• Road traffic accidents
  • Toenail fracture

Bruise on toenail pain relief

Here’s how to get pain relief from bruised toenail:

1. Cold compress

A cold compress assists in reducing pain and inflammation. You can make a cold compress at home using a towel and some ice cubes. You should wrap your ice cubes using the cloth before you can place them on your bruised nail.

2. Foot elevation

Elevating your foot will aid in reducing the amount of blood that is flowing to the injured region. You can do this at home or in the office. It will help in relieving swelling and pain.

3. Soak affected toe in warm water

Warm water assists in soothing and reducing inflammation and pain. All you need to do is to soak the injured toenail in a warm bowl of water a few times during the day. You may also add little drops of essential oils, e.g., lavender to hasten the recovery process.

4. Medication

Anti-inflammatory medication, as well as painkillers, can come in handy when you have a bruised toenail. They will help in reducing inflammation and getting rid of the pain.

Bruised toenail no pain

A toenail that has become bruised with no pain is not uncommon. Athletes, e.g., runners are prone to getting such kinds of injuries. The bruising is due to the extreme, repetitive pressure applied on their toes when they are running. Increasing your exercise levels could also lead to bruising with no pain.

Bruised toenail from running or walking

Walking and downhill running can also place a lot of pressure on your toes. This is more so when you have been running or walking over extended durations of time. Your toes will be under a lot of pressure as a result of being in contact with your shoe seams.

You can stop this by ensuring that you purchase well-fitting socks and shoes. Feet tend to swell after running or walking for a long time. You should ensure that there is enough room in the shoe to facilitate the expansion of your feet.

Confirm that the shoe toe box is wide enough. It should, however, not be too wide as it may lead to feet banging around the box.

Bruised toenail falling off

A bruised toenail could start falling off after a while. Even though a toenail that has fallen off will eventually grow back, it may take as long as six months for this to happen. An injured toenail will not come off immediately, and the idea of walking around with a loose toenail is not very fun.

You can ensure that this does not happen to you by:

  1. Trimming the toenails—your toenails should be evenly trimmed. Confirm that your nails are cut flat instead of cutting them in a round manner
  2. Wear well-fitting shoes—athletes should ensure they are fitted in a running shop. A shoe that is ill-fitting could cause bruising and injuries to your toes and feet.

What to do when bruised toenails fall off?

Internal bleeding is likely to occur after injuring your toe. Severe bruising cases could lead to your toenail falling off. You can do the following after bruising the toe:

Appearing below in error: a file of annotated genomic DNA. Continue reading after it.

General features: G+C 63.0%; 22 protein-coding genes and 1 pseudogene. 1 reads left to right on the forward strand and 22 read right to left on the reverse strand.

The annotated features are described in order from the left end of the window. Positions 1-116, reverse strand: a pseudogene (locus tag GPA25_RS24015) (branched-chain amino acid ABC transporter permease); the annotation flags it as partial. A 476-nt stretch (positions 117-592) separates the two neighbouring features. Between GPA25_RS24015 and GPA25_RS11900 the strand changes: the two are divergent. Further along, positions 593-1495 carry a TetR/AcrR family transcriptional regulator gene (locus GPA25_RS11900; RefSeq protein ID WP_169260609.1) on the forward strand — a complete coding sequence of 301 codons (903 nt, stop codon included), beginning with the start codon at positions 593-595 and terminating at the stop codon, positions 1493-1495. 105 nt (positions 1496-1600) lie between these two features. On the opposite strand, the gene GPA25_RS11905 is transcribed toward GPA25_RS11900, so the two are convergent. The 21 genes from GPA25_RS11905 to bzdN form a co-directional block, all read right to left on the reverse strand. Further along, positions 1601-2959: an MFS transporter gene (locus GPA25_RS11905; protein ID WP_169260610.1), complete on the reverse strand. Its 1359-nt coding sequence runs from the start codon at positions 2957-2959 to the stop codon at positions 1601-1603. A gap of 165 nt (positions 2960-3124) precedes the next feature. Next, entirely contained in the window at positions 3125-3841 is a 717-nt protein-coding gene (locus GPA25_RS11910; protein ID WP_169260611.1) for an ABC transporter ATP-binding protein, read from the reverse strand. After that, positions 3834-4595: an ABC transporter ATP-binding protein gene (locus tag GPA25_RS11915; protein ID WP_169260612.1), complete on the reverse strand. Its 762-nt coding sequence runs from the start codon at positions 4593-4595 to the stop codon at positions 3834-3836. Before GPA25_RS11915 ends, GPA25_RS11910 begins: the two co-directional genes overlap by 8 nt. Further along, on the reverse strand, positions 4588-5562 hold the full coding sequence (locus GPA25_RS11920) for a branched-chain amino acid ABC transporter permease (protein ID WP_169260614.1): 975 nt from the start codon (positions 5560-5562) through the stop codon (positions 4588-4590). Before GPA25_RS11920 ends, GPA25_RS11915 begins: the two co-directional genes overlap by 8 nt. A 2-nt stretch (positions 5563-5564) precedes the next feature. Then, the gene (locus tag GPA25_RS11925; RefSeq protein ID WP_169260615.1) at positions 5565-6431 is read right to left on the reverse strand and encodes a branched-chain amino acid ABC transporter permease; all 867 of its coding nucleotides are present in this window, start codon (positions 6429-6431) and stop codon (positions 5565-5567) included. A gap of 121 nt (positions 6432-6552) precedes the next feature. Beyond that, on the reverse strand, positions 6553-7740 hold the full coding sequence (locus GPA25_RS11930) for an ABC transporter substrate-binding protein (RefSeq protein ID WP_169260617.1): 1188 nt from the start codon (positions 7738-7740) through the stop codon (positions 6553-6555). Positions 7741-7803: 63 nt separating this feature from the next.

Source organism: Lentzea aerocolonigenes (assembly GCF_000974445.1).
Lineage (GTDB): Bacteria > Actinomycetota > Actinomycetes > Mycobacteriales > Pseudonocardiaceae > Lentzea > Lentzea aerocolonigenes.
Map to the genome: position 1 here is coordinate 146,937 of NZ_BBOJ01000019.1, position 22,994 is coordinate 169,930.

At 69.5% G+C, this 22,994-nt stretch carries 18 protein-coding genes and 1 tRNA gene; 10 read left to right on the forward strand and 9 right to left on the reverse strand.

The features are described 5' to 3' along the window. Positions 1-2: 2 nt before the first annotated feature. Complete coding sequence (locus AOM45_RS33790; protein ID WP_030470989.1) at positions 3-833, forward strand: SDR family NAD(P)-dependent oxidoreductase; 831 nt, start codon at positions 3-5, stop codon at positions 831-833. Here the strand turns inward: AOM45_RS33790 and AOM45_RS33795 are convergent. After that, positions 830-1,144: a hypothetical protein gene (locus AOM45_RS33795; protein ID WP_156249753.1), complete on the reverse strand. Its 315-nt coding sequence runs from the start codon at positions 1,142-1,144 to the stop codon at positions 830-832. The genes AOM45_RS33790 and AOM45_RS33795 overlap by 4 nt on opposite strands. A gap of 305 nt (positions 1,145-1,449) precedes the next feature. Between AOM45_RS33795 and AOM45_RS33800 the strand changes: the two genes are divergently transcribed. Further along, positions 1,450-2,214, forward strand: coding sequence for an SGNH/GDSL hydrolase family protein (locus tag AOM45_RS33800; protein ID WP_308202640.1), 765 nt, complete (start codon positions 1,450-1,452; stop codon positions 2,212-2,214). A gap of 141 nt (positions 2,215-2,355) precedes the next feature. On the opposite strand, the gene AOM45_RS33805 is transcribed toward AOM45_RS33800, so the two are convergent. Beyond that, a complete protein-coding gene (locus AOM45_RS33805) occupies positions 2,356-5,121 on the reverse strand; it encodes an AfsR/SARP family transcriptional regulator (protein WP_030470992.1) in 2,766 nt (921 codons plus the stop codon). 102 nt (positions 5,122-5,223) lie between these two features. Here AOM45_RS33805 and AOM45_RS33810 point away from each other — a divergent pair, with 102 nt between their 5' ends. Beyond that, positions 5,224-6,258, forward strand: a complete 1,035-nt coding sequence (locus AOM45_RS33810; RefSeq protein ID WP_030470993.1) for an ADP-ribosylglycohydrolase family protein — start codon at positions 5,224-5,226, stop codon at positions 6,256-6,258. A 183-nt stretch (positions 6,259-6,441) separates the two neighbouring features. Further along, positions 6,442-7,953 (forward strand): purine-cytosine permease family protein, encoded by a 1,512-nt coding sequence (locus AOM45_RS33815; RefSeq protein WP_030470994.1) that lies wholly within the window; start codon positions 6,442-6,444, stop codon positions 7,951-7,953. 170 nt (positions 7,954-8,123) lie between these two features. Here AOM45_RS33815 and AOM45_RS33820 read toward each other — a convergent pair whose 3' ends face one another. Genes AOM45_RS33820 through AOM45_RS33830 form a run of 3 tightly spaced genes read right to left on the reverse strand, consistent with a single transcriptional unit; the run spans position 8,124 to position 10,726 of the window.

1. Bandage the wounded toenail for about one hour
  2. Place your foot in an elevated position if the nail is bleeding
  3. Do not attempt to remove the nail that is falling off. Leave it in place. It helps the new nail grow into the correct position
  4. You should visit a physician if the pain becomes too much. The medic will also assist in trimming the nail.

Bruised toenail treatment

The best cure for a bruised toenail is to ensure that the same problem does not occur again in the future. You can also try certain natural home remedies to relieve the pain before visiting a doctor. An immediate visit to your physician will be recommended for a toenail that is falling off or one that has become severely blackened.

The medic will assess the injury before providing a prescription. They could also trim off the nail to stop it from being accidentally torn off your foot. Podiatrists could also assist in relieving the symptoms by draining the blood that could be present on your nail bed.

Treatment for a bruised nail can include:

  • Do not have a hand in any vigorous activities if the bruising is accompanied by little or no pain
  • Try and trim the nail. Take care not to injure yourself in the process. Once trimmed, place the foot in a bucket of warm water to reduce the pain.
  • Over the counter medication can aid in reducing the pain
  • Wear toepads with your shoe to ensure that the bruising will not become aggravated.
  • Always ensure that your shoe is at least one size bigger when running or exercising. This will provide enough wiggle room for your toes.
  • You can apply turmeric paste on the bruised region. It contains anti-inflammation and antibacterial properties that assist in reducing inflammation and fighting infections.
  • Soak the injured toe in warm water two times each day to assist in reducing the tenderness.
  • Apply antibiotic creams and ointments on a frequent basis

Article Resources:

  • American Osteopathic College of Dermatology. (2016, April 4). Subungual Hematoma

http://www.aocd.org/?page=SubungualHematoma

  • Elizabeth Williams. (N. D).Bruised toenail: treatment and care

https://www.authorityhealthmag.com/bruised-toenail/

  • Mayo Clinic Staff. (N.D). Broken toe

http://www.mayoclinic.org/diseases-conditions/broken-toe/basics/definition/con-20034500

  • (N.D). Bruised toenail